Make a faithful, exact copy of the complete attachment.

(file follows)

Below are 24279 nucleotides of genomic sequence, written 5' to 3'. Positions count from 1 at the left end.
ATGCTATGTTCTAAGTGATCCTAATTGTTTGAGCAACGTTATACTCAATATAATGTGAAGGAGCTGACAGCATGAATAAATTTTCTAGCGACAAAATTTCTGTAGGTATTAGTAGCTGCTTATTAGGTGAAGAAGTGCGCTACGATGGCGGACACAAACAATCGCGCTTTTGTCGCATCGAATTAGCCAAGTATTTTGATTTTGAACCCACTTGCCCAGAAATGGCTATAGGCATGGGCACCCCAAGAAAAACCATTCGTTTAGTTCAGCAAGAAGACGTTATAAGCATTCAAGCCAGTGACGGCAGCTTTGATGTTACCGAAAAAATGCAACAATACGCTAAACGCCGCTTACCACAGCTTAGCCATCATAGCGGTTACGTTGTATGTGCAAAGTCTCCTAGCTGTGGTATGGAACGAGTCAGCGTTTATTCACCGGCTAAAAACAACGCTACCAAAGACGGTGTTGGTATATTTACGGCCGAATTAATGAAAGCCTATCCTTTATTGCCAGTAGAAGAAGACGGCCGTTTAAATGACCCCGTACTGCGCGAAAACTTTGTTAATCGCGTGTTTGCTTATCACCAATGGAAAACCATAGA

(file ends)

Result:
Below are 24279 nucleotides of genomic sequence, written 5' to 3'. Positions count from 1 at the left end.
ATGCTATGTTCTAAGTGATCCTAATTGTTTGAGCAACGTTATACTCAATATAATGTGAAGGAGCTGACAGCATGAATAAATTTTCTAGCGACAAAATTTCTGTAGGTATTAGTAGCTGCTTATTAGGTGAAGAAGTGCGCTACGATGGCGGACACAAACAATCGCGCTTTTGTCGCATCGAATTAGCCAAGTATTTTGATTTTGAACCCACTTGCCCAGAAATGGCTATAGGCATGGGCACCCCAAGAAAAACCATTCGTTTAGTTCAGCAAGAAGACGTTATAAGCATTCAAGCCAGTGACGGCAGCTTTGATGTTACCGAAAAAATGCAACAATACGCTAAACGCCGCTTACCACAGCTTAGCCATCATAGCGGTTACGTTGTATGTGCAAAGTCTCCTAGCTGTGGTATGGAACGAGTCAGCGTTTATTCACCGGCTAAAAACAACGCTACCAAAGACGGTGTTGGTATATTTACGGCCGAATTAATGAAAGCCTATCCTTTATTGCCAGTAGAAGAAGACGGCCGTTTAAATGACCCCGTACTGCGCGAAAACTTTGTTAATCGCGTGTTTGCTTATCACCAATGGAAAACCATAGA